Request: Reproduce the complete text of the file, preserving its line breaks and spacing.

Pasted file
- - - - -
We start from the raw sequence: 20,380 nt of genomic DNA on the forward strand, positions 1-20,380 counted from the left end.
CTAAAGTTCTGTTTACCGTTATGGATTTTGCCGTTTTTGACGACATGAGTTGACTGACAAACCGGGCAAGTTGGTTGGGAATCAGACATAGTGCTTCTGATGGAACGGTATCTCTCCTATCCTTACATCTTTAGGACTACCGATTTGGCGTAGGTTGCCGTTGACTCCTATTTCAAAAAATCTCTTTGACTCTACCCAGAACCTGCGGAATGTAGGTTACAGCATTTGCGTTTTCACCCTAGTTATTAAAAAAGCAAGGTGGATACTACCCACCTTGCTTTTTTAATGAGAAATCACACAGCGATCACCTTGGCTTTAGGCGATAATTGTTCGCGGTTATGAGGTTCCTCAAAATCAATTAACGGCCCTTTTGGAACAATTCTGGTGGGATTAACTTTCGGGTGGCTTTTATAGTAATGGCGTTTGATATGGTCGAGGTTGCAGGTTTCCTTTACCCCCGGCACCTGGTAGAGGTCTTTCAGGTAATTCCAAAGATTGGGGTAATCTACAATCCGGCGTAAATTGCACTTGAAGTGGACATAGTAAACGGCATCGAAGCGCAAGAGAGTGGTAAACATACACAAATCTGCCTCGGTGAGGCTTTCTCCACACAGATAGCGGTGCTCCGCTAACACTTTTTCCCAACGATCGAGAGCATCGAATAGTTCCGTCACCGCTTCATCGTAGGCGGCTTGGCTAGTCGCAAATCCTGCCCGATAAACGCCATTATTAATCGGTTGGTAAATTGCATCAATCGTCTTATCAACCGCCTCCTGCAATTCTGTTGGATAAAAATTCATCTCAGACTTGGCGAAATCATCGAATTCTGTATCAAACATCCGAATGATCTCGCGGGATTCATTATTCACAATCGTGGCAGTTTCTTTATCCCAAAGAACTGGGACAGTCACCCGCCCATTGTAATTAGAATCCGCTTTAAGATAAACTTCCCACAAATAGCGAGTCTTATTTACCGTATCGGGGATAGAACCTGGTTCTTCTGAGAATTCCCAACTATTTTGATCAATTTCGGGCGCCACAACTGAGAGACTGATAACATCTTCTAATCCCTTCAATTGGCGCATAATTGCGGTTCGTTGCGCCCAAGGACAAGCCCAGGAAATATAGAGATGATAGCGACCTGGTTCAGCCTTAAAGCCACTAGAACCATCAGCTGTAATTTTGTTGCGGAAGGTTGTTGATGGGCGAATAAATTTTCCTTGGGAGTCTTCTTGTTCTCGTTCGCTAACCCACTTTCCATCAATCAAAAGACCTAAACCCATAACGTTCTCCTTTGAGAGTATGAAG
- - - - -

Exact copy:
We start from the raw sequence: 20,380 nt of genomic DNA on the forward strand, positions 1-20,380 counted from the left end.
CTAAAGTTCTGTTTACCGTTATGGATTTTGCCGTTTTTGACGACATGAGTTGACTGACAAACCGGGCAAGTTGGTTGGGAATCAGACATAGTGCTTCTGATGGAACGGTATCTCTCCTATCCTTACATCTTTAGGACTACCGATTTGGCGTAGGTTGCCGTTGACTCCTATTTCAAAAAATCTCTTTGACTCTACCCAGAACCTGCGGAATGTAGGTTACAGCATTTGCGTTTTCACCCTAGTTATTAAAAAAGCAAGGTGGATACTACCCACCTTGCTTTTTTAATGAGAAATCACACAGCGATCACCTTGGCTTTAGGCGATAATTGTTCGCGGTTATGAGGTTCCTCAAAATCAATTAACGGCCCTTTTGGAACAATTCTGGTGGGATTAACTTTCGGGTGGCTTTTATAGTAATGGCGTTTGATATGGTCGAGGTTGCAGGTTTCCTTTACCCCCGGCACCTGGTAGAGGTCTTTCAGGTAATTCCAAAGATTGGGGTAATCTACAATCCGGCGTAAATTGCACTTGAAGTGGACATAGTAAACGGCATCGAAGCGCAAGAGAGTGGTAAACATACACAAATCTGCCTCGGTGAGGCTTTCTCCACACAGATAGCGGTGCTCCGCTAACACTTTTTCCCAACGATCGAGAGCATCGAATAGTTCCGTCACCGCTTCATCGTAGGCGGCTTGGCTAGTCGCAAATCCTGCCCGATAAACGCCATTATTAATCGGTTGGTAAATTGCATCAATCGTCTTATCAACCGCCTCCTGCAATTCTGTTGGATAAAAATTCATCTCAGACTTGGCGAAATCATCGAATTCTGTATCAAACATCCGAATGATCTCGCGGGATTCATTATTCACAATCGTGGCAGTTTCTTTATCCCAAAGAACTGGGACAGTCACCCGCCCATTGTAATTAGAATCCGCTTTAAGATAAACTTCCCACAAATAGCGAGTCTTATTTACCGTATCGGGGATAGAACCTGGTTCTTCTGAGAATTCCCAACTATTTTGATCAATTTCGGGCGCCACAACTGAGAGACTGATAACATCTTCTAATCCCTTCAATTGGCGCATAATTGCGGTTCGTTGCGCCCAAGGACAAGCCCAGGAAATATAGAGATGATAGCGACCTGGTTCAGCCTTAAAGCCACTAGAACCATCAGCTGTAATTTTGTTGCGGAAGGTTGTTGATGGGCGAATAAATTTTCCTTGGGAGTCTTCTTGTTCTCGTTCGCTAACCCACTTTCCATCAATCAAAAGACCTAAACCCATAACGTTCTCCTTTGAGAGTATGAAG